In other places, I was able to pick more choice phrases which he ‘thinks’ or even says to himself, in place of long passages which told what he thought about certain things.

One case which was singled-out was a passage where he (the narrator) is trying to illustrate his experiences with evil and the flow of events that can build up around this. It was very clumsy because I didn’t want to go to extremes and as a result, I was too subtle. My original thought was of a coin falling down a drain on a road but it was presented more as a symbol than as an actual example. Now the text puts it as an example and its much stronger. It goes something like this:
An example: My only coin falls out of my pocket and, trying to catch it as it rolled away, I slip and kick it towards the only drain for one hundred yards. It falls down and as a result I do not have the fare home. This means I have to walk and get knocked over by a car.

I did try ‘hit by a bus’ but that sounded too strong and cliched. Even now it is stronger than I would have tried before, but I think if anything it does midly puncture the readers flow of thoughts and expectations so that it makes them sit up and pay attention.

As a result I think Chapter 1 is a lot stronger now and two pages shorter. I will go through the whole story changing the ‘thoughts’ where I see them to italics but I looked last night for other ‘walls of text’ and could find none as bad as in the first chapter so I think I will leave it alone in this respect.

Interestingly enough, having spent the first evening working on it for some time I then typically experienced horribly bad luck for the end of the evening, which made me recall just what trial it was to write. I don’t know what it is about Ordo Lupus but bad things happen to me whenever I work on it. I won’t go into details but will just say that it involved 3 different types of insect that just wouldn’t leave me alone – a unique event in my cold flat on an evening that could hardly be described as a summer one.

One other thing that came up which was interesting was a discussion with another crit person about narrative ‘age’. In Ordo Lupus, the narrator is, on the whole speaking from the point of view of a 50ish man but his recollections of childhood are those of a child but often using words that the child wouldn’t have had access to. The person critting my Chapter was, at first, of the opinion that this was a problem. However, he then emailed me back to say that he had changed his mind and that he thought it worked. I later read an article on the bbc website about Harper Lee’s To Kill a Mockingbird. The article was largely discussing why the book appeals to adults and children alike and the writer put forward their opinion that the reason was because the narrative ‘age’ moved continually between that of the middle-aged woman that the writer was, and scout, who was at the time the story took place, a child.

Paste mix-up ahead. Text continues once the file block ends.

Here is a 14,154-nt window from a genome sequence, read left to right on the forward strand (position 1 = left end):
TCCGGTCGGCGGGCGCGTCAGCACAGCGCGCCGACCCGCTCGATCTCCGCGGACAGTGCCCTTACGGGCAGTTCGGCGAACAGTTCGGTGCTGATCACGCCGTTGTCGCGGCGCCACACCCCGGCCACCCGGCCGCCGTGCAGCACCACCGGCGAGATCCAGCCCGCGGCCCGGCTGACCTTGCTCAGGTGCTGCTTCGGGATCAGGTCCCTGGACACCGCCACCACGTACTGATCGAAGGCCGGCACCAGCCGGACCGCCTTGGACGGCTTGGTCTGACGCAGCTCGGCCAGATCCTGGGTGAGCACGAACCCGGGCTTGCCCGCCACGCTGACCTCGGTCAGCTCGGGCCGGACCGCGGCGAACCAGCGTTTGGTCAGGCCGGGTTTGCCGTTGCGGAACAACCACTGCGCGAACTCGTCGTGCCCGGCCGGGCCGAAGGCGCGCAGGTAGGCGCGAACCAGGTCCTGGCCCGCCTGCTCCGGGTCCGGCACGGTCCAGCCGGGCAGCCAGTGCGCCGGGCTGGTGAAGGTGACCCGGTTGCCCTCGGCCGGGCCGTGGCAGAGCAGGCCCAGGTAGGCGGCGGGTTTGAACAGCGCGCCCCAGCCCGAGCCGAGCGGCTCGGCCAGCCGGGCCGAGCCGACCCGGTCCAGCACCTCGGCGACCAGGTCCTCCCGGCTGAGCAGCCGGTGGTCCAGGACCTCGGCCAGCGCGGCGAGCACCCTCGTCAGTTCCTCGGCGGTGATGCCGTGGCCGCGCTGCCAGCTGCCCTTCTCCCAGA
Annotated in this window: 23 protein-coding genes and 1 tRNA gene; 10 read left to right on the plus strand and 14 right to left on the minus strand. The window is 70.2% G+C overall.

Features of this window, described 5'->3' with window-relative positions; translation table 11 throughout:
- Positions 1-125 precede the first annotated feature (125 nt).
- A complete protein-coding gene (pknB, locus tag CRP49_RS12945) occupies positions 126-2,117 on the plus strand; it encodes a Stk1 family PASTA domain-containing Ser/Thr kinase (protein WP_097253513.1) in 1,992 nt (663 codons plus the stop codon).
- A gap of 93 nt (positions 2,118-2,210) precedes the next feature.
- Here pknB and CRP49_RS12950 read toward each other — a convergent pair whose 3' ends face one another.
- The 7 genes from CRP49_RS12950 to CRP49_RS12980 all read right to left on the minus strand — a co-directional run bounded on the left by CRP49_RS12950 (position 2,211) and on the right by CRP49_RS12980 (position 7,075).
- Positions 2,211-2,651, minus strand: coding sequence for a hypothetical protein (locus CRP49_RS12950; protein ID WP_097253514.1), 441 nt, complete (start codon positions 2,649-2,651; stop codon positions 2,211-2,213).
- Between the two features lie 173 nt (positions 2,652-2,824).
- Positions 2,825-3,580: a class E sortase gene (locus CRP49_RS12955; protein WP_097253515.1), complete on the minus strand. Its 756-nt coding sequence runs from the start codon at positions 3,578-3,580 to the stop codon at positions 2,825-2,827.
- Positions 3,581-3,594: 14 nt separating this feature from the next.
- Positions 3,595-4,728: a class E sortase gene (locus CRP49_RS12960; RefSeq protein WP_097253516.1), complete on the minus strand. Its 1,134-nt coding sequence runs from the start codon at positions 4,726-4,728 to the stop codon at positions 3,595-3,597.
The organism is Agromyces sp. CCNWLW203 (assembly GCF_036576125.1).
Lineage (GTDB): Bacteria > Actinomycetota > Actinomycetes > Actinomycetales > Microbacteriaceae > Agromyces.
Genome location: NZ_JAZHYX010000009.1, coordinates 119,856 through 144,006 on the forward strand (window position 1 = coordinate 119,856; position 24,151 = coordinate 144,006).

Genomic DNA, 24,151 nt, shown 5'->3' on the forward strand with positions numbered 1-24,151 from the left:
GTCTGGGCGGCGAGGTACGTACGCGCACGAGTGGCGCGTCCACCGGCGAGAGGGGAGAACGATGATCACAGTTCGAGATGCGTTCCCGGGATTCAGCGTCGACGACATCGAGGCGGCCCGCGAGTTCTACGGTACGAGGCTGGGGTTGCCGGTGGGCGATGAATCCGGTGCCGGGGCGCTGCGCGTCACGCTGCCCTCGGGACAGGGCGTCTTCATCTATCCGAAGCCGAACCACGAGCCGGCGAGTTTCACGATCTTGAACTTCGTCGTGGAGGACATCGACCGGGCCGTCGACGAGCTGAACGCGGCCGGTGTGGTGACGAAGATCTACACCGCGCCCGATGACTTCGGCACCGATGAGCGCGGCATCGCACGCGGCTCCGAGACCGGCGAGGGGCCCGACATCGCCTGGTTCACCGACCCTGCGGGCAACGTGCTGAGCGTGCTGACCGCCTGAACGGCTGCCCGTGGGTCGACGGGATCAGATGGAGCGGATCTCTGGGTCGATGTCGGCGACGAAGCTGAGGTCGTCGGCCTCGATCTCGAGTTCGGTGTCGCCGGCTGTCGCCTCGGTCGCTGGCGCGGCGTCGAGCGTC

Here is the article.

I will be on twitter soon, probably as LazloF. I will let you know when I am.

Update on Things

Not sure what I am going to write but a friend mailed me today asking how things are going and it occured to me I haven’t posted for a while.

Ok – Ordo Lupus and the Temple Gate
Its being professionally previewed: ie a company reads it and assesses the cover, narrative cohesion, story, pricing, characterisation etc against its market. It’s relatively cheap at about 60 dollars and I think it is better value for market than these s-called ‘promotional’ packages where they just give you a banner on some obscure site and then add you to a db which is used by US book sellers to locate books. I mean why would they even find my book, let alone actually decide to stock it without reading a decent review?

I also submitted Chapter 1 on where amateur (and professional writers I think) review in exchange for having their work reviewed. I am not sure if I will do all the other chapters because it is quite a lot of work to submit. Anway they didn’t slate Chapter 1 which is about as much as I could have expected because they can be pretty harsh.

Iron (might possibly be called Too Bright, The Sun)
Going well. Actually I have just started the last chapter (I think) and, unlike Ordo Lupus (which was a labour of love) I really don’t want to stop. It has been a real pleasure writing it.

Its much to narrative based at the moment but that is usually how I start. When finished, I will need to go back and revise it heavily to take out as much of the narrative as possible.

It was quite amusing when I reached the climax or ‘twist’ because this story, although simple, has a subtle twist and I had rehearsed it in my head many times. However when I finally came to write it, I found mysself arguing with myself, saying things like, “This won’t work,” and “You said this would work.” Needless to say it took a good deal of fiddling about to get it right.

One of the two main characters starts as a baddie and finally ends up a hero and that was quite interesting to write. It was quite hard keeping him appearing as a baddie when I knew he was actually a goodie.